In October 2016, my uncle and I were on a road trip from New York to Boston and on the way he opens up a post I made on my twitter account and asks me to explain to him what the post means and why I would post such. The post was a picture of a half-naked woman with an invitation to click on a link. It was a sort of advert for a hookup site.
The problem here was that yes, it was my twitter account that posted it but it was done few minutes ago and I could not have done it with my phone battery down. This simply means that I had been “pwned”.
I was curious to know how this happened. I logged into my email account that is associated with my twitter using my uncle’s tablet and realized someone logged into the account from somewhere in France. I was on the road and had no time to lose so what I did was change the twitter account password immediately.
Hacking someone’s account (Twitter, Facebook, Yahoo, Gmail, etc.) is totally easy using social engineering. It is therefore important to utilize a system where someone cannot simply have access to your account(s) with the password alone.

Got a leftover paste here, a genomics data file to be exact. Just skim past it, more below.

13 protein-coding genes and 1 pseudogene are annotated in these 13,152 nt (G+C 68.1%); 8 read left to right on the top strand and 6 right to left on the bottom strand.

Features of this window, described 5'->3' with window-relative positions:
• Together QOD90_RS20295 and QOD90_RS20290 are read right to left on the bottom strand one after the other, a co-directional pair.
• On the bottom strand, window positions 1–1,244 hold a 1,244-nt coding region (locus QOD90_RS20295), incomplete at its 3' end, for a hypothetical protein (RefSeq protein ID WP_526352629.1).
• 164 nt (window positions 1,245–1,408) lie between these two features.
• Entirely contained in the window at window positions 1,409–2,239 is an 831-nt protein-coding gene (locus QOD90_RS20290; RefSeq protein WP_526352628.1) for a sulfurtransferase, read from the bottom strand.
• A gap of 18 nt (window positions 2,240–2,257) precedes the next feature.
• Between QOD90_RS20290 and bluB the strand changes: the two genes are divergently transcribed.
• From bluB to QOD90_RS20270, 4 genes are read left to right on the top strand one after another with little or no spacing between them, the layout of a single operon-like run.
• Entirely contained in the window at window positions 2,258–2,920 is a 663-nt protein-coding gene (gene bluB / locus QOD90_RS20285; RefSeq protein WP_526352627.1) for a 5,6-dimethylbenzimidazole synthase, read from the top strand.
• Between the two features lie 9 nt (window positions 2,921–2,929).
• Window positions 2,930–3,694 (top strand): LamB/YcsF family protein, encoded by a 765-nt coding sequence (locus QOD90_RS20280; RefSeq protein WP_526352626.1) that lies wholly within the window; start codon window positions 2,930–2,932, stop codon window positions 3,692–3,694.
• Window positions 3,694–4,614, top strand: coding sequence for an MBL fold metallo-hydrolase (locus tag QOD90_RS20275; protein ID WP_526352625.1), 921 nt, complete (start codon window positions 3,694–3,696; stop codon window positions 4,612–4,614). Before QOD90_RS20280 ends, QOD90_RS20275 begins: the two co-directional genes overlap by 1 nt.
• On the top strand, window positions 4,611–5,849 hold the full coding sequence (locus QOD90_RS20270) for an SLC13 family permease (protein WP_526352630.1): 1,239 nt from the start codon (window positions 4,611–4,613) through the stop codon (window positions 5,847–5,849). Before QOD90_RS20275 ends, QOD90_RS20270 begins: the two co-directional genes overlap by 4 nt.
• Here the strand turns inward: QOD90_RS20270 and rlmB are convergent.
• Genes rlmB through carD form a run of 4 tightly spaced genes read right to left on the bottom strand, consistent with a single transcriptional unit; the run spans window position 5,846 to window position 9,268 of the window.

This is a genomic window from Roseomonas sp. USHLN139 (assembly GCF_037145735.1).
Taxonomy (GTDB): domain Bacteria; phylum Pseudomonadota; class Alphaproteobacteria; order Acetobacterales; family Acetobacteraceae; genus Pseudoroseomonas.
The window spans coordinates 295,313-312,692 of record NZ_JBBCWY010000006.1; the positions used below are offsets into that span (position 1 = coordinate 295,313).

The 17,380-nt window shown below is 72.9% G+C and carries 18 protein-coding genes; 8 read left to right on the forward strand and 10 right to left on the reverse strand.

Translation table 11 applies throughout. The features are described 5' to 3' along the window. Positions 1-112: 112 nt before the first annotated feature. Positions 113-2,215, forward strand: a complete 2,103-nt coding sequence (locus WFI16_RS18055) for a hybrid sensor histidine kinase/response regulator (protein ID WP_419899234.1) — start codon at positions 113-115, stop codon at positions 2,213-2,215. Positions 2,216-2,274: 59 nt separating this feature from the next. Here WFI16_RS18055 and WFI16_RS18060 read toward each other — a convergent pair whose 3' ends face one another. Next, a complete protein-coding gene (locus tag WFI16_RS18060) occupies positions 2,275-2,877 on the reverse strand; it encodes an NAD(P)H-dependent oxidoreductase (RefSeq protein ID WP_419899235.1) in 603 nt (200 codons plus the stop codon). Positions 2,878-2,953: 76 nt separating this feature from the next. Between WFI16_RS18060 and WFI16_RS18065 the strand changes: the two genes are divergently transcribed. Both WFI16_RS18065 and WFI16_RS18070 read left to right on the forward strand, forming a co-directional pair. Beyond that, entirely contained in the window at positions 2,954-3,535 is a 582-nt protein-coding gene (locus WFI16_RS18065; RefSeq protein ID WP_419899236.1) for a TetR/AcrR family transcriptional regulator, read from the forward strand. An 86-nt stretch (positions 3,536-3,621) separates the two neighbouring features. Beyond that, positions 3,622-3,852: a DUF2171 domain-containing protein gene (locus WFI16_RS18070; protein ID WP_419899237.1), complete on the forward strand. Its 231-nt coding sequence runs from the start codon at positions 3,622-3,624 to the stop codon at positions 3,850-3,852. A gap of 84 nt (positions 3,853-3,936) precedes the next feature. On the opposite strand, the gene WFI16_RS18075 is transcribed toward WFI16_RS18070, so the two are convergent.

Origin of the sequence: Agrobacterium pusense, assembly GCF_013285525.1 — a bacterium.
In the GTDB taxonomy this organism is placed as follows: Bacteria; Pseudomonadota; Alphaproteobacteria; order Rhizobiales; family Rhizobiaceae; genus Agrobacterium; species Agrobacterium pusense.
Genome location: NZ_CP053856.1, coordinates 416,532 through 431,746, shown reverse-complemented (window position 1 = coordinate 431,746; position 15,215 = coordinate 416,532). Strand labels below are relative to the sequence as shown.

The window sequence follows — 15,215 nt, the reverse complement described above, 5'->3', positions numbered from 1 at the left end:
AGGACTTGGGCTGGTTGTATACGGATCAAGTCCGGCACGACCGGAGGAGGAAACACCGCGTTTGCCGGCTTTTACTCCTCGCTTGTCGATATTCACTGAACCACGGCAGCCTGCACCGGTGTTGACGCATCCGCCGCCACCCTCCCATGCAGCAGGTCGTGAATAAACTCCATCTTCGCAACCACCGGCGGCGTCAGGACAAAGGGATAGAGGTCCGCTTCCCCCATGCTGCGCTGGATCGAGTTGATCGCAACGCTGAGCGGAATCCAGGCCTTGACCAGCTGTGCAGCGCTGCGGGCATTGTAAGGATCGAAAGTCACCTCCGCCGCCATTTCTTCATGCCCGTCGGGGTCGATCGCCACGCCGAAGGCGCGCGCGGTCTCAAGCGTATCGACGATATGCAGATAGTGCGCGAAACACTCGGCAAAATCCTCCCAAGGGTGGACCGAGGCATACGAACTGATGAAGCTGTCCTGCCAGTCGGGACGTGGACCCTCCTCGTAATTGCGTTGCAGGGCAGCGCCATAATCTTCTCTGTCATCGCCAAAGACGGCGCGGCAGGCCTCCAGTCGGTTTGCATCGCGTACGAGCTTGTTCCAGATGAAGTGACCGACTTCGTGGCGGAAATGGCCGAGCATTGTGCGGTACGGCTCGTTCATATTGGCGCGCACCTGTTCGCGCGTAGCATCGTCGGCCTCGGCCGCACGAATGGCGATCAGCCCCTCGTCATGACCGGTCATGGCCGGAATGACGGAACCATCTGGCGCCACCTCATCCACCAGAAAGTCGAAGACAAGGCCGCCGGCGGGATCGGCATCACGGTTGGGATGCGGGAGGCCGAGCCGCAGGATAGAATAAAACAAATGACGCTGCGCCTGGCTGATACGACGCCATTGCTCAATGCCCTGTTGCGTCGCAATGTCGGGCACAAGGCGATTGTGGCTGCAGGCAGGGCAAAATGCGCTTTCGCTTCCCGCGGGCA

This is where the Multiple-Factor Authentication (MFA)/ Two-Factor Authentication (TFA/2FA) comes in. This is a security feature many of us know about but try to circumvent it when it is optional.
Step 1: On the login page of your account, you enter your login details (username & password)
Step 2: The MFA security sends a verification code to your phone (or email or any other device you selected) via text or call
Step 3: You enter the verification code
Step 4: You are granted access to your account
You see, prior to my account being hacked, Twitter had sent me numerous notifications to add my mobile number to the account details in order to offer me more security; I declined because it seemed to be “too much trouble”. If you are like me and have delayed the activation of the MFA/2FA security feature on your Facebook, Twitter, Yahoo or Instagram account due to its inconvenience, please activate it now. In my opinion it is a small price to pay for a better security. The hacker would need to have access to both your password and your phone(or any other device you selected) in order to gain access to it.
Since I activated the MFA last October, I have received verification codes when I never initiated a login process. This means that people are really attempting to gain access to my account despite changing the password but Multiple-Factor Authentication has got my back.
Stay Safe 😆